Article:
"And Joseph said to them, 'Don't be afraid. Am I instead of G‑d? You intended evil but G‑d meant it for good…'"—Genesis 50:19-20.

In the final portion of the Book of Genesis, Jacob passes away, leaving his sons to fear that with their father gone their brother, Joseph, will take vengeance upon them. They feared he will be revengeful for the wrong they did him many years ago when they kidnapped him and sold him into slavery. The brothers approach Joseph and beg him to do them no harm. Joseph is taken aback. "Am I instead of G‑d?" he asks rhetorically, "You intended evil for me but G‑d meant it for good."

The words with which Joseph reassures his brothers are quite telling. Certainly, he could have said something to the effect that "two wrongs don't make a right." But Joseph communicated a message far more profound than that. Not only did he have no desire for revenge, he would not even concede that his brothers had actually succeeded in doing anything to him for which he should feel wronged. He allows that they had intended evil for him – for which they are presumably accountable before G‑d – but that is none of his concern anyhow, as he says, "Am I instead of G‑d?" As far as what they actually did to him, Joseph completely dismisses any grounds for feeling ill will.

G‑d was in control all along and his brothers had done nothing to him outside of G‑d's planIn other words, he explains the reason for his lack of resentment: G‑d was in control all along and his brothers had done nothing to him outside of G‑d's plan. To be sure, the day his brothers sold him as a slave, Joseph's life was changed forever. But G‑d had a plan for him to come to Egypt, to become Pharaoh's viceroy and to save his brothers in time of famine. That was not what his brothers had in mind, but for Joseph that was irrelevant. Life, as he saw it, was not a result of anything that any human being could ever have done to him, but rather, the culmination of G‑d's beneficent plan.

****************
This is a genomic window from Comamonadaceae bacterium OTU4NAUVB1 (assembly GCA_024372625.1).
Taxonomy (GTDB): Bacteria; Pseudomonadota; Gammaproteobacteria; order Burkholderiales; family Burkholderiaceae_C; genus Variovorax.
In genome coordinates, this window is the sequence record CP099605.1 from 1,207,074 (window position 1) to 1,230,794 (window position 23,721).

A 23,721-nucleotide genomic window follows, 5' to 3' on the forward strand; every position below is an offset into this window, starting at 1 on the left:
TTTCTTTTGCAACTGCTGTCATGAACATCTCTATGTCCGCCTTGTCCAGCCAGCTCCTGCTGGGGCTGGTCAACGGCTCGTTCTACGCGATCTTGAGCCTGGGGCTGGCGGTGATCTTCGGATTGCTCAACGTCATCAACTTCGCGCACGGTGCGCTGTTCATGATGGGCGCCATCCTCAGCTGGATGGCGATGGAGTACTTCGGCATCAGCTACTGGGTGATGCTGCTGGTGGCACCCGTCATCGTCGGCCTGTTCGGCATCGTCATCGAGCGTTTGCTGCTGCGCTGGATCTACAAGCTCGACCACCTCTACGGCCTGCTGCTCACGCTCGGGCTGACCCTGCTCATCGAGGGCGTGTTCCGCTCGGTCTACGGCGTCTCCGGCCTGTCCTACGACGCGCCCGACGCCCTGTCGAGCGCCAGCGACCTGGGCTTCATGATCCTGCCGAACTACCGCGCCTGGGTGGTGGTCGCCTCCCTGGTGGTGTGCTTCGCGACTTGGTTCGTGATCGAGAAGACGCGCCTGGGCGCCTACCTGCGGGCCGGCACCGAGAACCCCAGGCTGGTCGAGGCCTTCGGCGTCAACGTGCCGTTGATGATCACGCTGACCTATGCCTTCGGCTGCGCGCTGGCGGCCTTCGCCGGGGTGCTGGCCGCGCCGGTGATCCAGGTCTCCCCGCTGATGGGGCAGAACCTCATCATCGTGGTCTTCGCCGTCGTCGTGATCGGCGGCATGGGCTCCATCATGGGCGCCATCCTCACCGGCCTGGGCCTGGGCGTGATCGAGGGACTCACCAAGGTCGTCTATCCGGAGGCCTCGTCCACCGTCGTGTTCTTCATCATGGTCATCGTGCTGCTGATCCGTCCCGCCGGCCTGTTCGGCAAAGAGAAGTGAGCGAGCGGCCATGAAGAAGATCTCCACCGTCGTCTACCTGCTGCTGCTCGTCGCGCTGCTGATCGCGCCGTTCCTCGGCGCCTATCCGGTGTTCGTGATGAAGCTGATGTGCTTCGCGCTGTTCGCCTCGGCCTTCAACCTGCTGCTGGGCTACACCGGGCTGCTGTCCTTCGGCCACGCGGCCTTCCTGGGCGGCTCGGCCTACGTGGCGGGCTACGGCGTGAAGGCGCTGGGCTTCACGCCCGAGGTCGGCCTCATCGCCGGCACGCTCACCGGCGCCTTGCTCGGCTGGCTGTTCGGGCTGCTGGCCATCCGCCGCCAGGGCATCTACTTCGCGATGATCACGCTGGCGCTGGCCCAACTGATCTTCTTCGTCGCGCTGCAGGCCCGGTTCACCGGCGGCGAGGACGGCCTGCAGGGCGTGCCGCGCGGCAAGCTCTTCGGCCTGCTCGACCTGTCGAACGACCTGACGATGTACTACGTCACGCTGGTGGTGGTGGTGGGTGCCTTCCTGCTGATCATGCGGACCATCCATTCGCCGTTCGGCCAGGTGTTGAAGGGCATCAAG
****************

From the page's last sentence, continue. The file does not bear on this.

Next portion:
The recovering addict knows that "resentment is the number one offender." In our Fourth Step, when we take stock of our lives, we endeavor to confront any resentment we may still hold toward anyone in our lives, past or present, and to let the hurt go. Our spiritual journey is best traveled lightly and we can scarcely afford to be weighed down by such useless, heavy baggage.

But getting over our resentments is not just a matter of unburdening ourselves of emotional pain. It is also how we get in touch with G‑d's purpose and plan for our lives. When we attribute to the actions of others any power to define our lives, then we submit ourselves to the tyranny of people, places and things rather than surrendering to the loving care of G‑d. Even when there have been people in our lives who have intended us harm, our faith tells us that none of that could have ever derailed our lives from G‑d's plan. Even those who have genuinely wronged us have been no more than unwitting players in a show that is constantly being written and directed by G‑d. To state it succinctly, to carry a resentment is to grant power to a created being; to truly let go of resentment means to grant power only to G‑d.